“Between composer and performer of contemporary music exists a balance I've always found interesting. Their (our) symbiotic relationship is essential and complex, completely reliant on both an understanding of the outlying goal, and on the inherent misunderstanding found in all forms of communication between humans. Without these elements, the resulting product is a static, nonliving being; thousands of possibilities lie unexplored, any one of these holding the potential for breaking out of the human mentality and creating a completely new and original work of art. To achieve success in a musical work, performer and composer must contribute equal parts. Many artists from each category never attain satisfaction in their careers due to an incomplete understanding of this symbiotic relationship. Unfortunately, as in most meaningful aspects of life, there is no formula to finding happiness in this collaboration. A composer's needs are as varied and confusing as the human psyche, and this is no less true of the performer. In a truly effective working relationship, the composer creates works allowing the performer to express herself without constraint, liberating her musical speech by establishing limitations or formulas which resonate with her artistic vocabulary. The musical end-product is as true to both performer and composer as to the energy of art itself (to pose a complete abstraction). Frequently both composers and performers tend to forget, or lost sight of, the reality that creating a balanced musical work in this manner (composer writes, performer plays) is a collaboration. To fulfill the potential of any composition, composer and performer must openly discuss musical and technical issues, and to do so must trust the other implicitly (artistically) to be open-minded, and even willing to fail (in the short term) to allow success (in the long term). This philosophy has led me over the years to seriously consider the issue of trust, and of the divide between personal and professional relationships. The barrier between personal and professional situations is essential to the development of Art, but is also completely fictional. Those we trust professionally tend to be those we trust personally, and personal relationships affect our professional lives, whether we like it or not. In fact, these very conflicts shape our performances and compositions, bringing into the mix a whole new batch of possibilities that may have never been conceived without extraneous issues. These complexities also place limitations on our performances and compositions, a necessary element to organizing sound in chaos (composing). If, as artists, we truly believe that the works we create are products of our time, experience, and self (as I do), I don't think we can really divide any aspect of life from our work. We need to dive wholeheartedly into the art of collaboration, hoping to succeed or at least learn enough from the process that eventually the music that emerges is true.” Natacha Diels is the long-time resident flautist of the Red Light Ensemble.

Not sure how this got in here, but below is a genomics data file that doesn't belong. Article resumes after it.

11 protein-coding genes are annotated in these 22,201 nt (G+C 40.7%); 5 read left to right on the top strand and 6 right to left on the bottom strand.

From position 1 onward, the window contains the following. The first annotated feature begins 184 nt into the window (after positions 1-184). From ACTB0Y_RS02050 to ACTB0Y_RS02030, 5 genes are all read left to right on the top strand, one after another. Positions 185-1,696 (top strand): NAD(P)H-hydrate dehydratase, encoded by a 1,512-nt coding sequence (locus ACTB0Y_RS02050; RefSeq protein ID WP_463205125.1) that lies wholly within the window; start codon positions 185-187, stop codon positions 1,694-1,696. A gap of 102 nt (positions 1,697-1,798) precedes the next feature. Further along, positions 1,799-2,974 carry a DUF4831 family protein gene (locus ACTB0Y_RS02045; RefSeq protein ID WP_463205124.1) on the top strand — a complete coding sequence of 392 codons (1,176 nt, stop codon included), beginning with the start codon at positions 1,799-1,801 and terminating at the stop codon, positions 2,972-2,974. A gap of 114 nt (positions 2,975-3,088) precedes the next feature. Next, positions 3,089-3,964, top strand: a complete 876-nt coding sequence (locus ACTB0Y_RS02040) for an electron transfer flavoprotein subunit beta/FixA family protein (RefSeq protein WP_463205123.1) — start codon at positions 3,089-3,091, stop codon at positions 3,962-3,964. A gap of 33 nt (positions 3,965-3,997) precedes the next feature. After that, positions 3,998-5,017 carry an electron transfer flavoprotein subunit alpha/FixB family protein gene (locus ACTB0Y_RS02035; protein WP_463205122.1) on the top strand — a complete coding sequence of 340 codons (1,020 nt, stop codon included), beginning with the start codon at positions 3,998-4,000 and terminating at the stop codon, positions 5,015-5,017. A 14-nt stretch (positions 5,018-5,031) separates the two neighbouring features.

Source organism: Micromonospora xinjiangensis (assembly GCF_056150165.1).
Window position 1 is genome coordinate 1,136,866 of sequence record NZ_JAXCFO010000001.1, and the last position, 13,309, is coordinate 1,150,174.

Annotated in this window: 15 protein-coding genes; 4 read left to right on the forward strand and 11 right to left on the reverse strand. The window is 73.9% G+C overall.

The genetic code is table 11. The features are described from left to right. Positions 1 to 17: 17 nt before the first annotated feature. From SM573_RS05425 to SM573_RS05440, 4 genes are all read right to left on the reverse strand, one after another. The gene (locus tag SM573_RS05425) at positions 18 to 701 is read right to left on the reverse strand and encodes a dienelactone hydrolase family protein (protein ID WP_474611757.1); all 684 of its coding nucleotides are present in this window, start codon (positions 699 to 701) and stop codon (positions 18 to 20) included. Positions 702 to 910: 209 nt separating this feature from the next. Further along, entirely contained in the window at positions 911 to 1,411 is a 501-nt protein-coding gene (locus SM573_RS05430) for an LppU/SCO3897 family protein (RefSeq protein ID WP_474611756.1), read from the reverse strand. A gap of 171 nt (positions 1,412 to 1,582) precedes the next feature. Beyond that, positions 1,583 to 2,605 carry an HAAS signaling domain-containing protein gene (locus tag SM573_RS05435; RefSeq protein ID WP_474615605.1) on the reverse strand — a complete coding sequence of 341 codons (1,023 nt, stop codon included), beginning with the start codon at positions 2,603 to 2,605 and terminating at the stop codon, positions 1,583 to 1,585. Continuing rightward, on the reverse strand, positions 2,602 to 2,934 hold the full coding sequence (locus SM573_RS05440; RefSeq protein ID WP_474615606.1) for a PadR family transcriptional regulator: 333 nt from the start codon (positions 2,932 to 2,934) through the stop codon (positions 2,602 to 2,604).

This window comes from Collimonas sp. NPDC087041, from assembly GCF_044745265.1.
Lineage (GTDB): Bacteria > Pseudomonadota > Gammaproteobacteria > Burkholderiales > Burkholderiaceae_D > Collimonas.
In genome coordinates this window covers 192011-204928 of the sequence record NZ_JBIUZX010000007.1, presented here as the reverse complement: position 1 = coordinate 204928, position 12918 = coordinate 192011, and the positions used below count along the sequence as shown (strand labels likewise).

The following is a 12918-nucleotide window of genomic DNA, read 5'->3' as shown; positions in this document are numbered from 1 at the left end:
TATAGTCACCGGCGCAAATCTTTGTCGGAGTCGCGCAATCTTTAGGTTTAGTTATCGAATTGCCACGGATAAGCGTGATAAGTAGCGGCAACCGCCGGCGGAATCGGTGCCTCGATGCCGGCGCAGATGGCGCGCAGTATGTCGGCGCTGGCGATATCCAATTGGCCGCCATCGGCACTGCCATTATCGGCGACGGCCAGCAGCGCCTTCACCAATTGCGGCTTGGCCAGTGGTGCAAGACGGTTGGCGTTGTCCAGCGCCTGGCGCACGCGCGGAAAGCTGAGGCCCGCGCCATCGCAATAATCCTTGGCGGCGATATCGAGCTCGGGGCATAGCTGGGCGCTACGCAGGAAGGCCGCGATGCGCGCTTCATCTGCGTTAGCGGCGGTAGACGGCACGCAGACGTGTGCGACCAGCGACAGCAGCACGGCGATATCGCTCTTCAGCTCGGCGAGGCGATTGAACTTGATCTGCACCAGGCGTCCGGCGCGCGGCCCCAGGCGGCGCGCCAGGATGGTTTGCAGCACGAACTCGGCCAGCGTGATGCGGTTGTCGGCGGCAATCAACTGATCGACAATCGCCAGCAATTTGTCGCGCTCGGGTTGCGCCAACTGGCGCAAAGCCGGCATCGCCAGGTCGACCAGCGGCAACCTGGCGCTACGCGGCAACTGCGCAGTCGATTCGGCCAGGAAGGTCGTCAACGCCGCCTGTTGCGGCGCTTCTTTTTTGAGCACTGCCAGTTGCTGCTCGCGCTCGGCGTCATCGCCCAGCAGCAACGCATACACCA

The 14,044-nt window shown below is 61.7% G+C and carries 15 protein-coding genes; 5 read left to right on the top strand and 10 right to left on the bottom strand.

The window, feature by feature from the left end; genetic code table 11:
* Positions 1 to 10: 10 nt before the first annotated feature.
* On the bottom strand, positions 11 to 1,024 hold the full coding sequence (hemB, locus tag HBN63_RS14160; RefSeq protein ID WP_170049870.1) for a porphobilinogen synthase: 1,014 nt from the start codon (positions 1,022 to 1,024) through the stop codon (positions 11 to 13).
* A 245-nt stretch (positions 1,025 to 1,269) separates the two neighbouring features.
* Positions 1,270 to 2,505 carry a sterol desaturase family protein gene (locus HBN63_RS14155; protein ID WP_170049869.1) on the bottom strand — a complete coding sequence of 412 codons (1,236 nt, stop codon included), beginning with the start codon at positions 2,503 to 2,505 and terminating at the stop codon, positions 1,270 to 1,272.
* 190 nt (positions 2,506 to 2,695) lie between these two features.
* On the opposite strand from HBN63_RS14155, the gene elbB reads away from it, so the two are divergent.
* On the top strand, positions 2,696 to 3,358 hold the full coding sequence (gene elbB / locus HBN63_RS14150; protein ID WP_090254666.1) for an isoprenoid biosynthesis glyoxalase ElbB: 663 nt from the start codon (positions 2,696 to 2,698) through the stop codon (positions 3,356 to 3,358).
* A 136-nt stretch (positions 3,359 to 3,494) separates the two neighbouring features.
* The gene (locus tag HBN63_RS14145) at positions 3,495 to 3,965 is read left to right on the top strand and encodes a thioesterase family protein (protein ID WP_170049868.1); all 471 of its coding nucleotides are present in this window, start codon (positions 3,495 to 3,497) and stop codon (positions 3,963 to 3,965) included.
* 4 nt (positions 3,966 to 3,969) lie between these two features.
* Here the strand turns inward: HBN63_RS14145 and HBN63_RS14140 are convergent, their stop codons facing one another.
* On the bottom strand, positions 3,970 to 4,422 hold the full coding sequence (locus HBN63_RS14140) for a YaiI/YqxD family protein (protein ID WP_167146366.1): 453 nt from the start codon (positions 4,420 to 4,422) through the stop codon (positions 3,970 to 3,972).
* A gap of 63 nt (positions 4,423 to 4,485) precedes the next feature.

"When I was 13 years old (1963) and becoming aware that after 8 years of study, my piano lessons with my first teacher were perhaps, too comfortable , I asked my parents if there weren't someone else I might study with. A new person had joined the faculty of SUNY Buffalo, a pianist/composer named Leo Smit. I went to play for him, the Bach Prelude and Fugue in B flat Minor, WTC, Book I. He didn't say much about the playing but asked me what music I was interested in. A: (me) Stravinsky and Copland (both personal friends of his). Q: (him) What do you think of them? A: Well, I think Symphony in C starts and stops alot. Q: Doesn't all Classical Music? And Copland? A: Isn't it too Americana? Q: Well. I wouldn't call it folk music. And so I was introduced to the culture wars of evaluation and response, this after a childhood with two parents, both professional musicians, wonderful, curious people, who toiled in the field of "functional music" (school/ church/synagogue). Leo and I had a long friendship. In fact I was with him when he died 36 years later. Through his playing and discussion of his own work, an entire universe of music was opened up to me. There are two other mentors I must also mention which conditioned my idea about the relationship between past and present, Lukas Foss and Morton Feldman. The first thing that should be noted about the three of them is that they were all Jewish, and not more than one generation removed from Europe. They were a part of that incredible diaspora of displaced people who found their lives in America. Smit and Feldman were born in the US of European parents but Foss was born in Germany. I didn’t understand when I first met them how important this was in their own assertion of a creative viewpoint. At the risk of a too elliptical formulation of their sense of a cultural inheritance, here goes (in order of my meeting them): Smit - an American with a European sensibility. Foss - a European with an American sensibility. Feldman- an American with an American sensibility. Well, WHAT does that mean? Leo, especially because he was a great pianist, was devoted to the idea that Classical Music was a permanent value; that it could be renewed. Lukas wanted to shake off his past, that of a prodigal student of Hindemith, and embrace his new country’s open road (Cage), but he could not sustain the journey. Morty was an original, blissfully, arrogantly defiant that he didn’t “know anything” and in so being, became unique. So what happens to someone (me) approaching 60 with such a legacy? Who am I, who adored all three of these amazingly gifted people? I’m myself, I think, very content to try and discover whatever seems the next right way and very grateful to have that possibility.” Nils Vigeland is a New York composer and has mentored many members of the Red Light community as a teacher and a friend.